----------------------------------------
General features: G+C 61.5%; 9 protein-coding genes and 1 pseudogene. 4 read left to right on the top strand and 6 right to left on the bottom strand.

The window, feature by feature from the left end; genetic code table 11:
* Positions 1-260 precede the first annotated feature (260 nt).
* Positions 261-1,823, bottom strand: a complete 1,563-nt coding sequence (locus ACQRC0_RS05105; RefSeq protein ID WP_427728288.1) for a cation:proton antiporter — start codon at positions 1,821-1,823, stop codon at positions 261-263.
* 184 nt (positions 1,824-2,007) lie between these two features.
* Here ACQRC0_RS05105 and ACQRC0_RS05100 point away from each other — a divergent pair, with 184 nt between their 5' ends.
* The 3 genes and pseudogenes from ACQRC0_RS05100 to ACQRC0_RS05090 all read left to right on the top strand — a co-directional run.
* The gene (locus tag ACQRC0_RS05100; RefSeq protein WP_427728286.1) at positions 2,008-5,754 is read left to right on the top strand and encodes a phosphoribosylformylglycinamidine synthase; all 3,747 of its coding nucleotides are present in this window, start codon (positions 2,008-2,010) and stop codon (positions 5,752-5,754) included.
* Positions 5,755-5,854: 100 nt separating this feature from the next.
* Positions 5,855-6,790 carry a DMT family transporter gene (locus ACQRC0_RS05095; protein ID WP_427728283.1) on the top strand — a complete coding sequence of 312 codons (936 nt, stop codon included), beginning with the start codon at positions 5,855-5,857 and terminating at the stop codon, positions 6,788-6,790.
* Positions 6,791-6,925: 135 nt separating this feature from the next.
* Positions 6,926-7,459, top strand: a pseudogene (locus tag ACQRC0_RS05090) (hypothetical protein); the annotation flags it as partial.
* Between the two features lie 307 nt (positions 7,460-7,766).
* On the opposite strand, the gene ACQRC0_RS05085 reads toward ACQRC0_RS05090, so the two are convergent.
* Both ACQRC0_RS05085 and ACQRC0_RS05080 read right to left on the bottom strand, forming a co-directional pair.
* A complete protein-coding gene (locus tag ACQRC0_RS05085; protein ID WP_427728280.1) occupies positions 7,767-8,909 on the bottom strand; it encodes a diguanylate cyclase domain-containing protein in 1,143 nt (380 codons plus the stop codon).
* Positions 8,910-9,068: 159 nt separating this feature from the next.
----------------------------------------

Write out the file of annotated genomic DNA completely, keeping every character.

General features: G+C 61.5%; 9 protein-coding genes and 1 pseudogene. 4 read left to right on the top strand and 6 right to left on the bottom strand.

The window, feature by feature from the left end; genetic code table 11:
* Positions 1-260 precede the first annotated feature (260 nt).
* Positions 261-1,823, bottom strand: a complete 1,563-nt coding sequence (locus ACQRC0_RS05105; RefSeq protein ID WP_427728288.1) for a cation:proton antiporter — start codon at positions 1,821-1,823, stop codon at positions 261-263.
* 184 nt (positions 1,824-2,007) lie between these two features.
* Here ACQRC0_RS05105 and ACQRC0_RS05100 point away from each other — a divergent pair, with 184 nt between their 5' ends.
* The 3 genes and pseudogenes from ACQRC0_RS05100 to ACQRC0_RS05090 all read left to right on the top strand — a co-directional run.
* The gene (locus tag ACQRC0_RS05100; RefSeq protein WP_427728286.1) at positions 2,008-5,754 is read left to right on the top strand and encodes a phosphoribosylformylglycinamidine synthase; all 3,747 of its coding nucleotides are present in this window, start codon (positions 2,008-2,010) and stop codon (positions 5,752-5,754) included.
* Positions 5,755-5,854: 100 nt separating this feature from the next.
* Positions 5,855-6,790 carry a DMT family transporter gene (locus ACQRC0_RS05095; protein ID WP_427728283.1) on the top strand — a complete coding sequence of 312 codons (936 nt, stop codon included), beginning with the start codon at positions 5,855-5,857 and terminating at the stop codon, positions 6,788-6,790.
* Positions 6,791-6,925: 135 nt separating this feature from the next.
* Positions 6,926-7,459, top strand: a pseudogene (locus tag ACQRC0_RS05090) (hypothetical protein); the annotation flags it as partial.
* Between the two features lie 307 nt (positions 7,460-7,766).
* On the opposite strand, the gene ACQRC0_RS05085 reads toward ACQRC0_RS05090, so the two are convergent.
* Both ACQRC0_RS05085 and ACQRC0_RS05080 read right to left on the bottom strand, forming a co-directional pair.
* A complete protein-coding gene (locus tag ACQRC0_RS05085; protein ID WP_427728280.1) occupies positions 7,767-8,909 on the bottom strand; it encodes a diguanylate cyclase domain-containing protein in 1,143 nt (380 codons plus the stop codon).
* Positions 8,910-9,068: 159 nt separating this feature from the next.